If this past week of schizophrenic cycling news has left you stressed, take a few minutes to watch this great new video The Man Who Lived On His Bike. It is guaranteed to put a smile on your face and keep you thinking about bicycling throughout a mild winter weekend.
Kudos to those intrepid cyclists who took their chances with the hazards left behind by melting snow and reveled in the past week's mild temperatures. We don't need a groundhog - let's make it official that if a cyclist sees his breath there will be six more weeks of winter...
If you are interested in news (and commentary) about Federal funding for bicycling, feel free to read on. If not, I certainly don't blame you...
How a bill becomes
a law another example of partisan politics:
Like many tense cyclists across the country, I turned to Twitter to keep me abreast of the "markup" of the transportation bill working its way through committee yesterday in the House of Representatives. Every amendment submitted for discussion was commented on by a few people inside the meeting room and others watching it on closed circuit TV. It evoked the same anxious emotion as listening to a playoff game on the radio.
Late in the morning, the Petri-Johnson Amendment to restore Safe Routes to School and transportation enhancements was defeated 29 to 27 in a House vote. I'm happy to report that Illinois' Democratic reps Costello and Petri and Republican rep Johnson voted in favor of the amendment. Republican Randy Hultgren voted against it.
Hultgren's single vote could have resulted in a tie, extending the momentum of the amendment. Instead, he proved once again that voting the party line is more important to him than representing the wishes of his own constituents. A big thanks goes out to Representative Johnson for not only crossing party lines, but co-sponsoring an amendment that would benefit the Chicago region and cyclists across the country.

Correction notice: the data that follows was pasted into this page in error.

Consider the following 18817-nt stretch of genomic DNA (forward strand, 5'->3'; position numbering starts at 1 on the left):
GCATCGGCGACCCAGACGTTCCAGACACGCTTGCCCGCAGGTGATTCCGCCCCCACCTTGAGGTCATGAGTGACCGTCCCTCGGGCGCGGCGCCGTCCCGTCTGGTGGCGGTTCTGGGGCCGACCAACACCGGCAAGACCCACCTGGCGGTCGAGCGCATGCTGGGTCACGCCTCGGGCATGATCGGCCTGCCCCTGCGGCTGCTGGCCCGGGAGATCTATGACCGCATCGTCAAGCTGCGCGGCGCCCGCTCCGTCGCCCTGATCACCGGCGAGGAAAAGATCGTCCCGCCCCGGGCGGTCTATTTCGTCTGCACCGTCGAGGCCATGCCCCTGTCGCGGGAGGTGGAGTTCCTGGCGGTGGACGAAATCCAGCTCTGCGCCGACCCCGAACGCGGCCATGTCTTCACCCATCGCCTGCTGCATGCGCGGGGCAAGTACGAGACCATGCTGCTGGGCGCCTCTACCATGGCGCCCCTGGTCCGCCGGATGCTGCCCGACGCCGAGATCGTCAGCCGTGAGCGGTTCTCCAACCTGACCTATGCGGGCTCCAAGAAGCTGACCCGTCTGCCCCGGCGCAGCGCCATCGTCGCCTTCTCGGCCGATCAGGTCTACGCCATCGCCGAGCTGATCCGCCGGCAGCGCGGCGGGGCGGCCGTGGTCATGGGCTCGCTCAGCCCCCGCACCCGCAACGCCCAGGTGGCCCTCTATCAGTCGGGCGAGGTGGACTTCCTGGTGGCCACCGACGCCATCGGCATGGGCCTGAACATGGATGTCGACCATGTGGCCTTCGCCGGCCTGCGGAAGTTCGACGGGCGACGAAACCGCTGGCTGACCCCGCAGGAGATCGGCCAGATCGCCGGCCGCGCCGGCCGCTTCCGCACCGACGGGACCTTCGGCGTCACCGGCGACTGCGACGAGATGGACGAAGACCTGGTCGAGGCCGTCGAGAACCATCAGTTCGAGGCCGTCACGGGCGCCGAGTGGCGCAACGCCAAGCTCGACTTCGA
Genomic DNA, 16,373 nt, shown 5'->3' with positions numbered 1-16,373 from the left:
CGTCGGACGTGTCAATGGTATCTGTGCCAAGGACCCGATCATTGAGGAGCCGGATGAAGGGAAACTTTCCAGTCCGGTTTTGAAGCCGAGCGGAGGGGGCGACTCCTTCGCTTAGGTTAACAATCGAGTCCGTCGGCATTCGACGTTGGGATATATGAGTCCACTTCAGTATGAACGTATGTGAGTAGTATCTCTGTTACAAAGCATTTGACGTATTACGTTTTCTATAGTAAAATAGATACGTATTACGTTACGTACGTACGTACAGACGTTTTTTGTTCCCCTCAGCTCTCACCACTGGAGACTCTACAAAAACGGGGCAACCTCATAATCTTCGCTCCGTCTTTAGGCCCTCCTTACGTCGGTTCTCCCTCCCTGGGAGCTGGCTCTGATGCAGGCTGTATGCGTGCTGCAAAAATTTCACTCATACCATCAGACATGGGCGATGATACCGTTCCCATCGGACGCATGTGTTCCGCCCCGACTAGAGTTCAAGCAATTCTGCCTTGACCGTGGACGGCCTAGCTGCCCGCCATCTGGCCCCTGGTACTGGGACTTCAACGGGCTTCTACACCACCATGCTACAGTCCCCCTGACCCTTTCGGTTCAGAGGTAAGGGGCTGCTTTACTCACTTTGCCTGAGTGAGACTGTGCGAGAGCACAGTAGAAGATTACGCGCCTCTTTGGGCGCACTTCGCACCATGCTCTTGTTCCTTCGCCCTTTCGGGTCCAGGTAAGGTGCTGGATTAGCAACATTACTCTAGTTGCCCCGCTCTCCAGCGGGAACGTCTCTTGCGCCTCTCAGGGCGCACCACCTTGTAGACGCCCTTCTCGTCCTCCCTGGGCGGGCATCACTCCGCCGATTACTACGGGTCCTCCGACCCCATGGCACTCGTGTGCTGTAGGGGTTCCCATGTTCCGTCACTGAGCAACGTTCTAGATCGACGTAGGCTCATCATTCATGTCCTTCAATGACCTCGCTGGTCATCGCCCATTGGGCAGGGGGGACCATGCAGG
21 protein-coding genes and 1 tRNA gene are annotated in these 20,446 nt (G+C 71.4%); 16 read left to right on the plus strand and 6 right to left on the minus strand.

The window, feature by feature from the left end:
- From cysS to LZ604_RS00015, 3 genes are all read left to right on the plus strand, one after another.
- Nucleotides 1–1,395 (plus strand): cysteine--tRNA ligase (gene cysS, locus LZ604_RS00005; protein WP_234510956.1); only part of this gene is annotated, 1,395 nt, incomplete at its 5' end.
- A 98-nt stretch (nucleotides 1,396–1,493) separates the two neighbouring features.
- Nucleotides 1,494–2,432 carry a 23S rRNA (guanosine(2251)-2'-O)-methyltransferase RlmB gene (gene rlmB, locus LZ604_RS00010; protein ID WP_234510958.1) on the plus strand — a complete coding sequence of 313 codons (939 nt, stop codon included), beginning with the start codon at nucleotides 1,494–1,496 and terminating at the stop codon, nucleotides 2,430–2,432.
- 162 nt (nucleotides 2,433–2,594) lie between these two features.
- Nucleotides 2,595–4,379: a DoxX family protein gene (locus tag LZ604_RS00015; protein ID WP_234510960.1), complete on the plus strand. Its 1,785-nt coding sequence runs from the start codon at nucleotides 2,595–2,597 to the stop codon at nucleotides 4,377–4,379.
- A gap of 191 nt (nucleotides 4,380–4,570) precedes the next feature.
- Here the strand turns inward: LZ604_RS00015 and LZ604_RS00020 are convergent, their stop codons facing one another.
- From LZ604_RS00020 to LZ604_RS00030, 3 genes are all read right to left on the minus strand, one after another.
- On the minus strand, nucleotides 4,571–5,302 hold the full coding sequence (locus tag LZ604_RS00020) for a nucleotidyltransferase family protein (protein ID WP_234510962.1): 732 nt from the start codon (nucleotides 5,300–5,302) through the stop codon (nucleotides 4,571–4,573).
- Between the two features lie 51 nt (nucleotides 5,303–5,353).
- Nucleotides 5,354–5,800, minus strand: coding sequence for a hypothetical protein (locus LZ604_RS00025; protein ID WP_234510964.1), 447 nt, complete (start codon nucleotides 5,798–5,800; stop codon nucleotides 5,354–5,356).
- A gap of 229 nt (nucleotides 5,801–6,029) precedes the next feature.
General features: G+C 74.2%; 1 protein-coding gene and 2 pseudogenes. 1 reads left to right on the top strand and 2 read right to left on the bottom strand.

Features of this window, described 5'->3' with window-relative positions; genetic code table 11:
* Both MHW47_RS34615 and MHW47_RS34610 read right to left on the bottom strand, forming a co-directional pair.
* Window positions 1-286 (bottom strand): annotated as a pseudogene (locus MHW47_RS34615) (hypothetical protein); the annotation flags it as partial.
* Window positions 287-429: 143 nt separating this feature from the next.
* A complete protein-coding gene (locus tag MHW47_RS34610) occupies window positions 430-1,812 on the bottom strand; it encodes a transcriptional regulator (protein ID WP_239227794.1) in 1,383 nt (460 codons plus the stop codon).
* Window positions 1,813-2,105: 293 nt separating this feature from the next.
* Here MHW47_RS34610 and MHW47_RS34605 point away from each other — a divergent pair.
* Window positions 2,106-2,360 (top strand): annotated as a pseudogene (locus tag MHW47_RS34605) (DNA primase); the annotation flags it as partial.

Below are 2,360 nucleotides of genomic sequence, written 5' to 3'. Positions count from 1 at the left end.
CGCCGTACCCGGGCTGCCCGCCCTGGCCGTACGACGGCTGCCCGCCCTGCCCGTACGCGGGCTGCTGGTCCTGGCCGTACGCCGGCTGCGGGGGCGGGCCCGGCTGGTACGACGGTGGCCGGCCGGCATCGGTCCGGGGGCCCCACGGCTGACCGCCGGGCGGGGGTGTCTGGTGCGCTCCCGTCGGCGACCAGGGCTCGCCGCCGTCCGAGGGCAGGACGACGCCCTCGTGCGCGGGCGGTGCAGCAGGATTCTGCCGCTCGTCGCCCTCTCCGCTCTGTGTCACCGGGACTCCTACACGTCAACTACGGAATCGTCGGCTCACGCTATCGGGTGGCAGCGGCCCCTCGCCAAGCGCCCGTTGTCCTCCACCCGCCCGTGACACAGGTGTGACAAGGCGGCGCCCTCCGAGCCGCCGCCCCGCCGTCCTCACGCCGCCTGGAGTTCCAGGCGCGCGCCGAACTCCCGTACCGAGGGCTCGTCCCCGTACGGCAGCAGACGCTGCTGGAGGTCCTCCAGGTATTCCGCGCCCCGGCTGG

As disappointed as I was to see twenty years of hard fought cycling policy initiatives stripped from the bill, I was aghast at what was to come next. Nearly every Democratic amendment was disregarded or summarily defeated. Two thousand Amtrak food service workers were furloughed in place of private contractors. And for the grand finale, funding for public transportation was removed from the five-year bill and forced to request questionably available funds on a year-to-year basis (again, it lost by 2 votes).
The quote of the day belongs to Florida Representative Corrine Brown (via Twitter); "this has been the worst day of my life... I'm through... I'm going to do all I can to kill this bill."
And there, my fellow cyclists, lies the silver lining to our cloud. Three things have to happen before this bill becomes a law; a debate on the House floor, reconciliation with the much more bipartisan Senate bill, and approval by the President.
There is still hope, so don't give up just yet.
I encourage each of you to stay engaged. If you aren't already following the League of American Bicyclists, you can fan them on Facebook and follow League President, Andy Clarke on Twitter. You can also sign up for their newsletter.
I found out that I was one of over 18,000 individuals who contacted his/her rep through the LAB's Take Action page. It was reported as their biggest response to date, but it pales in comparison to the response SOPA and PIPA received.
Thanks for your support of cycling. Keep riding and be safe!
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